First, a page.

Jaleigh Johnson: Writing for kids

We’ve got Jaleigh Johnson with us today. I recently enjoyed her new Middle Grade novel, The Mark of the Dragonfly, which has a wonderful premise and setting. Johnson is best known for her contributions to the FORGOTTEN REALMS shared universe, so Middle Grade is a new realm for her. Curious about how she approached this challenge, I asked her what she does differently when she writes for kids. Her response is below and, at the end, she wants to know what YOU are looking for in a story for children. One commenter from the U.S. or Canada will win a copy of The Mark of the Dragonfly.

https://s3.amazonaws.com/fanlit/images/author/JaleighJohnson.jpgI’m asked this question fairly often, and I understand why. Now that The Mark of the Dragonfly is out in the world, I’ve officially written books for adults and a book for a middle-grade audience. I should totally know the difference between writing for kids and grown-ups, right? And I do, to some extent. Certain language and themes in my adult books won’t show up in the kids’ section, of course. But beyond that, I dread the question because I haven’t been able to come up with a good answer.

For example, I say, “Well, when I write for kids I keep the story moving along at a brisk pace to hold the reader’s attention. The Mark of the Dragonfly takes place on a train — it moves constantly. What could be better!”

fantasy and science fiction book reviewsErm, wait a minute. Adults like stories that move at a good pace too. And they like trains. I mean, who doesn’t?

Okay, let’s try again.

“The characters,” I say, “are so important. They have to be relatable. Kids have to see themselves in Piper, Anna, and Gee.”

Um. Except adults like that too.

And on it goes. Sometimes doing a thing is easier than trying to explain how you did it.

Then again, maybe there isn’t as much difference between writing for kids and writing for adults as I thought, and maybe that’s why middle-grade fiction has such broad appeal. Parents are sharing the reading experience with their kids, and I’ve been very happy to see adults responding with enthusiasm to Piper and Anna’s story.

What do you think? What do you look for in a children’s story that’s different from what you see in adult fiction?

Fans of The City of Ember will love The Mark of the Dragonfly, an adventure story set in a magical world that is both exciting and dangerous. Piper has never seen the Mark of the Dragonfly until she finds the girl amid the wreckage of a caravan in the Meteor Fields. The girl doesn’t remember a thing about her life, but the intricate tattoo on her arm is proof that she’s from the Dragonfly Territories and that she’s protected by the king. Which means a reward for Piper if she can get the girl home. The one sure way to the Territories is the 401, a great old beauty of a train. But a ticket costs more coin than Piper could make in a year. And stowing away is a difficult prospect–everyone knows that getting past the peculiar green-eyed boy who stands guard is nearly impossible. Life for Piper just turned dangerous. A little bit magical. And very exciting, if she can manage to survive the journey.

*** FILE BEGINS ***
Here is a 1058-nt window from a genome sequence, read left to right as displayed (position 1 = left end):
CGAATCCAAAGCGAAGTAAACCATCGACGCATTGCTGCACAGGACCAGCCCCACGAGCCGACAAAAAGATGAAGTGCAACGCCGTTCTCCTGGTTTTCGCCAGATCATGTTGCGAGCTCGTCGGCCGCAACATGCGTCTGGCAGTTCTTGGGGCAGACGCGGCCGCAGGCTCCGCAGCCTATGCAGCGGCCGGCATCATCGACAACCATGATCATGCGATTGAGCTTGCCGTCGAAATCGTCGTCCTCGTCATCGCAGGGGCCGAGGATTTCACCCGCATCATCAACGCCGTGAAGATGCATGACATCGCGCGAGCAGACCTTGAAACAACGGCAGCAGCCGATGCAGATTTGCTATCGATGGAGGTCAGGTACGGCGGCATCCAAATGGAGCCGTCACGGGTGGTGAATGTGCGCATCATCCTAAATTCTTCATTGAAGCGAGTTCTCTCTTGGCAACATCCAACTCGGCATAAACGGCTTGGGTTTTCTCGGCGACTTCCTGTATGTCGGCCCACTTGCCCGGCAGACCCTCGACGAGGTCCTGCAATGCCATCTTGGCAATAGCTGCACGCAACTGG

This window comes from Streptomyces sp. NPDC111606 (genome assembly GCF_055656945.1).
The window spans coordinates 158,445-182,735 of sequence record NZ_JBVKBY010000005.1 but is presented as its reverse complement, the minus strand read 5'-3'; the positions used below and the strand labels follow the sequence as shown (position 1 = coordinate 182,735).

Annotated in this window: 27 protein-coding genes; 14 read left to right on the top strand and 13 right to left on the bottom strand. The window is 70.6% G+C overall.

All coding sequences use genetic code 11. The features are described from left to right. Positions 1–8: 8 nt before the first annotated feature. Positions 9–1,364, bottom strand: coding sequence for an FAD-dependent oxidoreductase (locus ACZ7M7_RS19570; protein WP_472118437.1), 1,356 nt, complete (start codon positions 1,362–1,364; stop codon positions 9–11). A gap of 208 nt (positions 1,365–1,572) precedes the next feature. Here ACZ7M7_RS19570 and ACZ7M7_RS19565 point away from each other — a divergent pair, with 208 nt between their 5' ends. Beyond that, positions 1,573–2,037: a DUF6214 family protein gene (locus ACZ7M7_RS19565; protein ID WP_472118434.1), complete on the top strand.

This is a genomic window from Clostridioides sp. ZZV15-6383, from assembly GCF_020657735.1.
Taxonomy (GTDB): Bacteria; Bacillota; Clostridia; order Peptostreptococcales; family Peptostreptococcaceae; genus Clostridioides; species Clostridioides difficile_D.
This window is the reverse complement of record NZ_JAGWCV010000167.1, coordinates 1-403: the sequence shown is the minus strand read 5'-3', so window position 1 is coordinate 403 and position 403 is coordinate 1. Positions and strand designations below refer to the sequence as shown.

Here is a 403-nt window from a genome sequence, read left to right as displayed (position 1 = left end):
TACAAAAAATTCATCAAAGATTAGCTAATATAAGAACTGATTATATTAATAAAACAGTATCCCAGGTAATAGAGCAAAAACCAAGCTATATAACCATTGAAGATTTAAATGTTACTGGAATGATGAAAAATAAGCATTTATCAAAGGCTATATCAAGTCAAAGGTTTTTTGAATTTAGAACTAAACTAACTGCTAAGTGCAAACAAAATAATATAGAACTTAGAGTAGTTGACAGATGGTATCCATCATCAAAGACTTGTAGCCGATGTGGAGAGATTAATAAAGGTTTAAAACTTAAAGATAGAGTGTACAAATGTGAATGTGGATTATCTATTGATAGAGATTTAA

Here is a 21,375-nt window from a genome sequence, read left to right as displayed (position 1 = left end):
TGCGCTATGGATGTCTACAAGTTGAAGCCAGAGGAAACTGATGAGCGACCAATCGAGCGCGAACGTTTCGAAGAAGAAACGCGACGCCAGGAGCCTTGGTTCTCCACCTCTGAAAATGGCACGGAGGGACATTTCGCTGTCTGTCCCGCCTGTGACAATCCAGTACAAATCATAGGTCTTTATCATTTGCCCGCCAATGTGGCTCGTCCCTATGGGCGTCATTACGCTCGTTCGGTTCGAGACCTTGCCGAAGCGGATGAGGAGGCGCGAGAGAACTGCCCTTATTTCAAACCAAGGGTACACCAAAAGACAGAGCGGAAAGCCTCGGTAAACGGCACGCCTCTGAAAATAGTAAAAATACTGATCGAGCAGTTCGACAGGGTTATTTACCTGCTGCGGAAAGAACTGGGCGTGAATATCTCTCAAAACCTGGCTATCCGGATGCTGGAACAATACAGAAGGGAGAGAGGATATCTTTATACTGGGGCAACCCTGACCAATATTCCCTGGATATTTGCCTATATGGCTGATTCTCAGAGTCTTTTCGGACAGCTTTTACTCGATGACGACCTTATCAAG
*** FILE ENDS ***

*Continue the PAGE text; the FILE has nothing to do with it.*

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BILL CAPOSSERE, who's been with us since June 2007, lives in Rochester NY, where he is an English adjunct by day and a writer by night. His essays and stories have appeared in Colorado Review, Rosebud, Alaska Quarterly, and other literary journals, along with a few anthologies, and been recognized in the "Notable Essays" section of Best American Essays. His children's work has appeared in several magazines, while his plays have been given stage readings at GEVA Theatre and Bristol Valley Playhouse. When he's not writing, reading, reviewing, or teaching, he can usually be found with his wife and son on the frisbee golf course or the ultimate frisbee field.